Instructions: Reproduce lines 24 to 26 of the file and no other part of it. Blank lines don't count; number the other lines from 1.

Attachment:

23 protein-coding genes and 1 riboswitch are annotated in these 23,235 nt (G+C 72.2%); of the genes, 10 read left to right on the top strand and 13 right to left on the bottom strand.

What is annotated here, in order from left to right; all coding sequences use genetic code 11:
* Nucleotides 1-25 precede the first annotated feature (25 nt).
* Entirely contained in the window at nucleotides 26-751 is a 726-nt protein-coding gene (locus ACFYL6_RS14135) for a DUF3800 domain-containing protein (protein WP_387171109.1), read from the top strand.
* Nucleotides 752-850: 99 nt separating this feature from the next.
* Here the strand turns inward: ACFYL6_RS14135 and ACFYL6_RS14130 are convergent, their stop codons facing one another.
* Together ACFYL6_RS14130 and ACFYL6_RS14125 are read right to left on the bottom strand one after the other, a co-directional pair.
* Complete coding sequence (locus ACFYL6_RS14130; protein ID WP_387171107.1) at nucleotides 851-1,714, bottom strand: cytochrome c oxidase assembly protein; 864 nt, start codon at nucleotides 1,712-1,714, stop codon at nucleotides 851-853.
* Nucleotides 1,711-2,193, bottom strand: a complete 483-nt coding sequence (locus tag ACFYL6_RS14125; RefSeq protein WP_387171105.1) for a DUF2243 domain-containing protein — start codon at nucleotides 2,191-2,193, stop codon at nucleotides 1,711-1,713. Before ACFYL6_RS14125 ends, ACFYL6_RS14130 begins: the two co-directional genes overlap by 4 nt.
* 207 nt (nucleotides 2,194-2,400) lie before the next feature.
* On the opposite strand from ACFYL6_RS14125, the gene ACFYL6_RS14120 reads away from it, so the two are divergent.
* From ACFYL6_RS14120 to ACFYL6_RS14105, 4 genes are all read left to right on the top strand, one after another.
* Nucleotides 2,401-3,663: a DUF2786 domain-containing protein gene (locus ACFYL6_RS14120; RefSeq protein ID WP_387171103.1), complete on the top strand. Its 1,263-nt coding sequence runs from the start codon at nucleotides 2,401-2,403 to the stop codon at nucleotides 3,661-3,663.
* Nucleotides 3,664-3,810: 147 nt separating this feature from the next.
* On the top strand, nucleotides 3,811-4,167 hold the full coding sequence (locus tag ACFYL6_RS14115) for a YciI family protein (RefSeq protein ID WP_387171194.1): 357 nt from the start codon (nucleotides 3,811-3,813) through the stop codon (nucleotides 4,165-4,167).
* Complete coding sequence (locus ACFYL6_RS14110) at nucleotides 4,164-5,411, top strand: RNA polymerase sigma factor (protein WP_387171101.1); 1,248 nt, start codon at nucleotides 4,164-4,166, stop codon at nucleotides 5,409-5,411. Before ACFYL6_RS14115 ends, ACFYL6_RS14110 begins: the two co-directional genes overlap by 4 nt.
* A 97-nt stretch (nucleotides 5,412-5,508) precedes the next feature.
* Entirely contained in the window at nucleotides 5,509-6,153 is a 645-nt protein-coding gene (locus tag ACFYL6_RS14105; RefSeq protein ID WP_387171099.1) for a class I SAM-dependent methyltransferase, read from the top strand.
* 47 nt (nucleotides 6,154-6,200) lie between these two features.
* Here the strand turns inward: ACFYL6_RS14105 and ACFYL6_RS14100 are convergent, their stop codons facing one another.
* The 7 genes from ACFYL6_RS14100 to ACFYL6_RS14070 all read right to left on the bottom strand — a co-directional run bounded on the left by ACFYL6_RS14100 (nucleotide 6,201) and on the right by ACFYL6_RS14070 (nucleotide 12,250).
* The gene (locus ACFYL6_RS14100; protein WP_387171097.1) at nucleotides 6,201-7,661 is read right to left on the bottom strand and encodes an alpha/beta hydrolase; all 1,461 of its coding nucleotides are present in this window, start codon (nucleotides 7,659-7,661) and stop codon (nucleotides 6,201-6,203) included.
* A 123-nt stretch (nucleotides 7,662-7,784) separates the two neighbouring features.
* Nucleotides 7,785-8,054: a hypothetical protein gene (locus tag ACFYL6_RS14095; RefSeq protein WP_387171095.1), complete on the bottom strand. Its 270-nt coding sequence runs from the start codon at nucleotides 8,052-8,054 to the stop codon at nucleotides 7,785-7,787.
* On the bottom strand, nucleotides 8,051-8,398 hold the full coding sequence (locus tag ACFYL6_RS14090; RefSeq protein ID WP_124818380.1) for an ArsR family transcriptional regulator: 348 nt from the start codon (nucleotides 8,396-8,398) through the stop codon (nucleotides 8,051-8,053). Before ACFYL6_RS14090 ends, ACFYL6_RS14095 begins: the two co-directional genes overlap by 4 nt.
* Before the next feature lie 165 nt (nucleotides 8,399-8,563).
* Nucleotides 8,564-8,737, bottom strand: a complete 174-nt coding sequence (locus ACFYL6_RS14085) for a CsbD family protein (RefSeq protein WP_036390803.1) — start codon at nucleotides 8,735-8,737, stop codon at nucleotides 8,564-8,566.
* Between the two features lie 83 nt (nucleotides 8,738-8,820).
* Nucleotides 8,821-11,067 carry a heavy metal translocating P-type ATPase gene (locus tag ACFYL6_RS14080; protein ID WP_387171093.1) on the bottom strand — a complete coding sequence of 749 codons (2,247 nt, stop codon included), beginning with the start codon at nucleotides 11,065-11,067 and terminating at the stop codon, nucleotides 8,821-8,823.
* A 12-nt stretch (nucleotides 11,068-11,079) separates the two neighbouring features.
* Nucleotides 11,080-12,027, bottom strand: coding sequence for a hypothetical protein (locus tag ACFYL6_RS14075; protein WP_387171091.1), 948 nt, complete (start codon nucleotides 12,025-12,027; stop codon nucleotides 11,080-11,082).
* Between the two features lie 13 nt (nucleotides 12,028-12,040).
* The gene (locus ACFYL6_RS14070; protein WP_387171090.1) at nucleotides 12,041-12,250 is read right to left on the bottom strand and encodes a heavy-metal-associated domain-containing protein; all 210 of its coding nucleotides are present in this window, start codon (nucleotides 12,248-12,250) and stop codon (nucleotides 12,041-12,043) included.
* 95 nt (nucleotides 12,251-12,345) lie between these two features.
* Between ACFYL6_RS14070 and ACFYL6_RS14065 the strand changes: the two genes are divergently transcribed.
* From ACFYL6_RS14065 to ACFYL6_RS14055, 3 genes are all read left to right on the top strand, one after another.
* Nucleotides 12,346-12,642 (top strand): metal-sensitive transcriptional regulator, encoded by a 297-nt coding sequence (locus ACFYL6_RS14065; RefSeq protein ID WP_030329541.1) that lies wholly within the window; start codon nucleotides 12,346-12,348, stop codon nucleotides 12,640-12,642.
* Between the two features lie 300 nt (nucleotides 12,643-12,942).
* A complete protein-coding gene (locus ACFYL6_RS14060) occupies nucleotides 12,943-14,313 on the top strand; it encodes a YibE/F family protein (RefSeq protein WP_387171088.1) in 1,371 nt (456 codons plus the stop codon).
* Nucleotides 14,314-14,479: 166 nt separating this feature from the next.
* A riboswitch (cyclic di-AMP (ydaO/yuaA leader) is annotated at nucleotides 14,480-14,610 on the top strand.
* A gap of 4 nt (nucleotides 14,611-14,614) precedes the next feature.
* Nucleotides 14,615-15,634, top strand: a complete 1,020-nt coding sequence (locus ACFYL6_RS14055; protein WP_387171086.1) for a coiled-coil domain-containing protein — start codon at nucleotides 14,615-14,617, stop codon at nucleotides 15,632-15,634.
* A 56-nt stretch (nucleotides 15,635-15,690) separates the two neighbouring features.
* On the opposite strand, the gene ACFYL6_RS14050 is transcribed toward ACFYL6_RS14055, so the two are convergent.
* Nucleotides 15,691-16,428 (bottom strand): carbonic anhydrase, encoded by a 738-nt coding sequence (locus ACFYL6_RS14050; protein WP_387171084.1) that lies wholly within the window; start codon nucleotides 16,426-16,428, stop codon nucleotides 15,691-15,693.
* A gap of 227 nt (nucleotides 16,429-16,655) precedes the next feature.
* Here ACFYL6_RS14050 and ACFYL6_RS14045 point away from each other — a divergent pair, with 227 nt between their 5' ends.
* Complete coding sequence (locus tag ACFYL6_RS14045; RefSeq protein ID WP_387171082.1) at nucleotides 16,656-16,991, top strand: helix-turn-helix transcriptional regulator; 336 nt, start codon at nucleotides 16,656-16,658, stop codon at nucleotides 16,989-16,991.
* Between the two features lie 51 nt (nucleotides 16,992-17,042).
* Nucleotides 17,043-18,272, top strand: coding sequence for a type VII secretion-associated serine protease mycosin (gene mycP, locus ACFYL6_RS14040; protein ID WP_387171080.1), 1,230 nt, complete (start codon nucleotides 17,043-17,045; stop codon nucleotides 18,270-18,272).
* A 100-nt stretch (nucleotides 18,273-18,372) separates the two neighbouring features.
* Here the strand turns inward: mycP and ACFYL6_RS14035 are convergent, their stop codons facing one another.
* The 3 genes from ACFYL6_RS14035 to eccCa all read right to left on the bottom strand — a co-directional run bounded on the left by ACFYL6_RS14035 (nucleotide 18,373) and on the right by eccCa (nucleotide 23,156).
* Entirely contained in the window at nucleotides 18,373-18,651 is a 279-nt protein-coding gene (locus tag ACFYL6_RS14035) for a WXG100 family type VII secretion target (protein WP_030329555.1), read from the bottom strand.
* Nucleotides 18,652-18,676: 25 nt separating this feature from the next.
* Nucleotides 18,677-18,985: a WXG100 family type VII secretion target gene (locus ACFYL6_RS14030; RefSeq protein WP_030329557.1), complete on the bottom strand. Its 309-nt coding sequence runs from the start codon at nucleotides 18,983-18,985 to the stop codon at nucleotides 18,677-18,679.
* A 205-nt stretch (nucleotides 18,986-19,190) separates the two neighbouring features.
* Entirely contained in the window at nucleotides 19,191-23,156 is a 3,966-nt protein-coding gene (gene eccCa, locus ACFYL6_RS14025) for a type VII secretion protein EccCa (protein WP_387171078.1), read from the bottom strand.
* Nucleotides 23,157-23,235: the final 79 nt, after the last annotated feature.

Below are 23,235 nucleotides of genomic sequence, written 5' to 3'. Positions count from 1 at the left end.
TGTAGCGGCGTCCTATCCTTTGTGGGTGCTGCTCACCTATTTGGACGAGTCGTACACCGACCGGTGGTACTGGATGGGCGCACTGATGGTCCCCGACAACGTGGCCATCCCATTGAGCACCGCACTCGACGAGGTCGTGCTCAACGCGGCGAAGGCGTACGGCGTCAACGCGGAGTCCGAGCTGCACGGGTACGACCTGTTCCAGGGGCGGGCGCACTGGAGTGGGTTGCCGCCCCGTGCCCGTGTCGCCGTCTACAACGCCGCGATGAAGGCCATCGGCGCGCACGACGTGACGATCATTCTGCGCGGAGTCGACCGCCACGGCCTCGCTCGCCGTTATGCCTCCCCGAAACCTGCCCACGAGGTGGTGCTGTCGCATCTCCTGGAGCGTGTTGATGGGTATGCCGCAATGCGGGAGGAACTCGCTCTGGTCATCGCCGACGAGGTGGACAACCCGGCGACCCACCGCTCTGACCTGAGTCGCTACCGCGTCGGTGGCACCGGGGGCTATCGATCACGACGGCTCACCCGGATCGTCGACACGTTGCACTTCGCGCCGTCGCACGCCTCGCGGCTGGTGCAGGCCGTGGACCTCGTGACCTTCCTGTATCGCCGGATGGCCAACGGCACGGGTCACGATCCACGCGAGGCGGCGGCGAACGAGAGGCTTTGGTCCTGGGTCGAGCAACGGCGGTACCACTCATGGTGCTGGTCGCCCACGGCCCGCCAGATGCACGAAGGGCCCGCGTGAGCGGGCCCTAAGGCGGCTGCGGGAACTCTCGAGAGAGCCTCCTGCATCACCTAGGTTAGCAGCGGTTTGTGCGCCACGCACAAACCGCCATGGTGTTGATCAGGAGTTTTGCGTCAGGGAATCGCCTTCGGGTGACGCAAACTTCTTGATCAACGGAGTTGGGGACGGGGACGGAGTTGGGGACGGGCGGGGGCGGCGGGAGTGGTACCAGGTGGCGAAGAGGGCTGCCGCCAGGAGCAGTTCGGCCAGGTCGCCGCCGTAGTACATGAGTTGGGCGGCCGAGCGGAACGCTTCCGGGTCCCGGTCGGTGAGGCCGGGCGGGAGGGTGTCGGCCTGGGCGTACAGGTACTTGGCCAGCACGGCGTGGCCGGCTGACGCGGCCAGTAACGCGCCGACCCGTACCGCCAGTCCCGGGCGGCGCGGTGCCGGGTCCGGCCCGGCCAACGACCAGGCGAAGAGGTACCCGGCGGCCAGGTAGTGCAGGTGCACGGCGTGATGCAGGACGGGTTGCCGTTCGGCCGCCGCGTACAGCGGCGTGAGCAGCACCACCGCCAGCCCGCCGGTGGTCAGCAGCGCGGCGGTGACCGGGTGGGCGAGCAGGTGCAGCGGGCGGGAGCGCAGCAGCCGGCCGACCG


* Nucleotides 7,785-8,054: a hypothetical protein gene (locus tag ACFYL6_RS14095; RefSeq protein WP_387171095.1), complete on the bottom strand. Its 270-nt coding sequence runs from the start codon at nucleotides 8,052-8,054 to the stop codon at nucleotides 7,785-7,787.
* On the bottom strand, nucleotides 8,051-8,398 hold the full coding sequence (locus tag ACFYL6_RS14090; RefSeq protein ID WP_124818380.1) for an ArsR family transcriptional regulator: 348 nt from the start codon (nucleotides 8,396-8,398) through the stop codon (nucleotides 8,051-8,053). Before ACFYL6_RS14090 ends, ACFYL6_RS14095 begins: the two co-directional genes overlap by 4 nt.
* Before the next feature lie 165 nt (nucleotides 8,399-8,563).